The Novel: Writing, Writing, Writing…

I feel like I’ve lived and breathed this novel, and it’s still not done.

After weeks of editing, planning, outlining, and crafting words into a more cohesive narrative, today I sat down and busted out 3,949 brand new words. That’s 15 new pages and 1 new supporting character introduced after 6 hours of writing with only 3 breaks. During one break, I washed dishes and cleaned the microwave and stove top.

Didn’t even break a sweat, save for that moment when I wanted to shout,


His name is Walter at the moment. Just Walter. I didn’t want to waste time trying to find a suitable surname.*

Okay, and I’ll come clean: I do take frequent breaks to stare blankly at Facebook and Pinterest and annoy the crap out of people with comments and pins.

It’s been a strange relapse of writer’s block that has affected me this month. I could write loads to flesh out what I had already written before, but anything new – anything after a certain event – just wouldn’t flow correctly.

Now, however, I think the curse of writer’s block has lifted for the time being. This means I’m attacking the conclusion of my story with everything I’ve got.

However, the battle of editing has meant that one character’s existence has been wiped out completely. He was let go because it was exhausting having to remember to include him. He was a supporting character, and as the younger brother of my protagonist, he was affected by the events of the novel. Or rather, he was supposed to be. I just kept forgetting about him.

Another character has slowly diminished in her presence in the novel. Minnie will still play a role in the events of the novel, but she has lost her place as a main character and is now firmly fixed at “supporting character.” My main reason for this is simply because her story was detracting from that of my protagonist, and although I like her, it was like writing two novels in one book, and I just couldn’t keep it all straight.

However, I haven’t deleted what I’ve written for Minnie. Rather, I’ve lifted lines and ideas from those scenes and recycled them or rewritten them from other perspectives. Minnie’s life is going along fantastically off the page and in my mind, you just won’t get to read all about it.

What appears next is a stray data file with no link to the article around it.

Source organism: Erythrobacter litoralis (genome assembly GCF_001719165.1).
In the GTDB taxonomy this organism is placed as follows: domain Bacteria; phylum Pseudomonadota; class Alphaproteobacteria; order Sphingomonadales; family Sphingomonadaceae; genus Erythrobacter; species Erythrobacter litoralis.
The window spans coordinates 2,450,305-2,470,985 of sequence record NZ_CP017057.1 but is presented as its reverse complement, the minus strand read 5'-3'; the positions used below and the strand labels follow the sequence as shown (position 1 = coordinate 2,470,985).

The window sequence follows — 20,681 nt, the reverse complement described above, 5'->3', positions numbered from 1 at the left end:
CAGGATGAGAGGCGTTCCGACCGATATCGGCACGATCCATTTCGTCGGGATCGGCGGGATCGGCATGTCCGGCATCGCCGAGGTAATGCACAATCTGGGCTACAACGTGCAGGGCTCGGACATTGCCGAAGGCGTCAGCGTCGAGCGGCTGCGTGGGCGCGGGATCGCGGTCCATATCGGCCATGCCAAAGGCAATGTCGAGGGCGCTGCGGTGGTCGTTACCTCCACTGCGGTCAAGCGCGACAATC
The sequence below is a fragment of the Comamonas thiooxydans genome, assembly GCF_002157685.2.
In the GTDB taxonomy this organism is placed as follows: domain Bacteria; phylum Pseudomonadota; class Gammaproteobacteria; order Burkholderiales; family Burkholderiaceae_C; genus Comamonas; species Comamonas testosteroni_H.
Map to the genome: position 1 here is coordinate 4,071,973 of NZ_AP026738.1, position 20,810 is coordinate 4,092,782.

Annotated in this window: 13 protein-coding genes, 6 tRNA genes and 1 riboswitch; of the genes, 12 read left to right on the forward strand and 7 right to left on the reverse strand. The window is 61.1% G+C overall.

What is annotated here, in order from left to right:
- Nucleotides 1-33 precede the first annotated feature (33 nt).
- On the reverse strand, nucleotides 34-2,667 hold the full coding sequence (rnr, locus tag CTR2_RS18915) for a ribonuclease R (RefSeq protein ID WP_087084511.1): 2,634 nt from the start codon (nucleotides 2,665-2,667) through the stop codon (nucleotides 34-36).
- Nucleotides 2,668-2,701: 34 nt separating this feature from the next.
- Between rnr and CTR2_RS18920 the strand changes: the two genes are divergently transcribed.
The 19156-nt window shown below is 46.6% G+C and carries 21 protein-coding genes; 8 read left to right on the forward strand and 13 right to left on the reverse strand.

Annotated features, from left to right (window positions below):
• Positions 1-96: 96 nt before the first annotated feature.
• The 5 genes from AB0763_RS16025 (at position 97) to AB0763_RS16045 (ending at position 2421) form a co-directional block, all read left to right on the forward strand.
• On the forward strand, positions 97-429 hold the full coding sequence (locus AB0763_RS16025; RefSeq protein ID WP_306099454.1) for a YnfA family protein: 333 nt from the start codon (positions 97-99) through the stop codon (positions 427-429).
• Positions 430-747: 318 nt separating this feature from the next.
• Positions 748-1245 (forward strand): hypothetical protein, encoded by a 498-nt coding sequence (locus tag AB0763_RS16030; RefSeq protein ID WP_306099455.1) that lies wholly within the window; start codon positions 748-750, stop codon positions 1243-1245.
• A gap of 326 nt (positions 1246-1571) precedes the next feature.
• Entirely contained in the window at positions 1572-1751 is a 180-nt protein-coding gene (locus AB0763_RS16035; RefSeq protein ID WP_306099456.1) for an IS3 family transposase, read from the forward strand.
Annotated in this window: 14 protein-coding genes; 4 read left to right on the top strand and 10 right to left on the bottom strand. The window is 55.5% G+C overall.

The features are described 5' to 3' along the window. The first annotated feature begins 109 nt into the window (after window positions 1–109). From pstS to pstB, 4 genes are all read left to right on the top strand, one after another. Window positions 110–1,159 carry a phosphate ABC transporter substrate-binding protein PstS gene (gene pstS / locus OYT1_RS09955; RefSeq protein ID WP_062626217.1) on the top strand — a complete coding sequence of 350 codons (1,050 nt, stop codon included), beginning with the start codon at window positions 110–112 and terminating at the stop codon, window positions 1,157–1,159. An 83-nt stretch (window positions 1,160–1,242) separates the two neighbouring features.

Maybe I’ll write a sequel about her.

A moment of silence as we mourn the loss of these two characters.

*Is it just me, or does anyone else have trouble coming up with names for characters. I always want to use really bland names like “John Smith” and “Anna Jones.” Then I do a 180 and seem to think I’m Jo Rowling and my book is Harry Potter, giving my characters fantastic names that no one can pronounce.


5 thoughts on “The Novel: Writing, Writing, Writing…

  1. I share your joys and pains with writing a novel. It’s emotionally taxing work, isn’t it? I think the hardest part is, as they say, “kill[ing] your darlings.”

  2. I hate naming characters too! First I think they need something boring and believable, then I change my mind, then I confuse myself and can’t remember who’s who. I love the novel I’m currently working on – I feel it and dream about it and really, really want to make it perfect – but I’m pretty indifferent about all of my character’s names. If an agent told me to change them, I’d do it immediately. I’m not sure that’s a good sign.

    Good luck with your rewrites. It’s really interesting to learn another’s process, so thank you for sharing. x

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